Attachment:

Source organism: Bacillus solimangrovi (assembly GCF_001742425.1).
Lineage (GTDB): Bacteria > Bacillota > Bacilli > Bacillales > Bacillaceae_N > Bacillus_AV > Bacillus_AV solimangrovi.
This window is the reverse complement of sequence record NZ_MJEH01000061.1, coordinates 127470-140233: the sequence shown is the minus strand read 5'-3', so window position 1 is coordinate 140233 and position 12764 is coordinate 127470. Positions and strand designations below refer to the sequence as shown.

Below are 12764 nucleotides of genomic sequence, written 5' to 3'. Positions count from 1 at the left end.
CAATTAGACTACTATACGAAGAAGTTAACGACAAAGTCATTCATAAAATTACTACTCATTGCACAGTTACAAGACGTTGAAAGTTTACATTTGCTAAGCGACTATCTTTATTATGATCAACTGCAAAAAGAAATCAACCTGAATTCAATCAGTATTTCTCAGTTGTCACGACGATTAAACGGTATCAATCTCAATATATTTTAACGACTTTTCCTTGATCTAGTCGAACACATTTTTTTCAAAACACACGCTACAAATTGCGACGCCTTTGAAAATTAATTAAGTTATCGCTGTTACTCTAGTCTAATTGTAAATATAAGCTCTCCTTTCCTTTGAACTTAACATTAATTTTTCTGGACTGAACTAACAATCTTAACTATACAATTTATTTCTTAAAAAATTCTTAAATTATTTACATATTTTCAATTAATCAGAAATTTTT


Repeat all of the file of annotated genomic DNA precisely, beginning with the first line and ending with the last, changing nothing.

Source organism: Bacillus solimangrovi (assembly GCF_001742425.1).
Lineage (GTDB): Bacteria > Bacillota > Bacilli > Bacillales > Bacillaceae_N > Bacillus_AV > Bacillus_AV solimangrovi.
This window is the reverse complement of sequence record NZ_MJEH01000061.1, coordinates 127470-140233: the sequence shown is the minus strand read 5'-3', so window position 1 is coordinate 140233 and position 12764 is coordinate 127470. Positions and strand designations below refer to the sequence as shown.

Below are 12764 nucleotides of genomic sequence, written 5' to 3'. Positions count from 1 at the left end.
CAATTAGACTACTATACGAAGAAGTTAACGACAAAGTCATTCATAAAATTACTACTCATTGCACAGTTACAAGACGTTGAAAGTTTACATTTGCTAAGCGACTATCTTTATTATGATCAACTGCAAAAAGAAATCAACCTGAATTCAATCAGTATTTCTCAGTTGTCACGACGATTAAACGGTATCAATCTCAATATATTTTAACGACTTTTCCTTGATCTAGTCGAACACATTTTTTTCAAAACACACGCTACAAATTGCGACGCCTTTGAAAATTAATTAAGTTATCGCTGTTACTCTAGTCTAATTGTAAATATAAGCTCTCCTTTCCTTTGAACTTAACATTAATTTTTCTGGACTGAACTAACAATCTTAACTATACAATTTATTTCTTAAAAAATTCTTAAATTATTTACATATTTTCAATTAATCAGAAATTTTT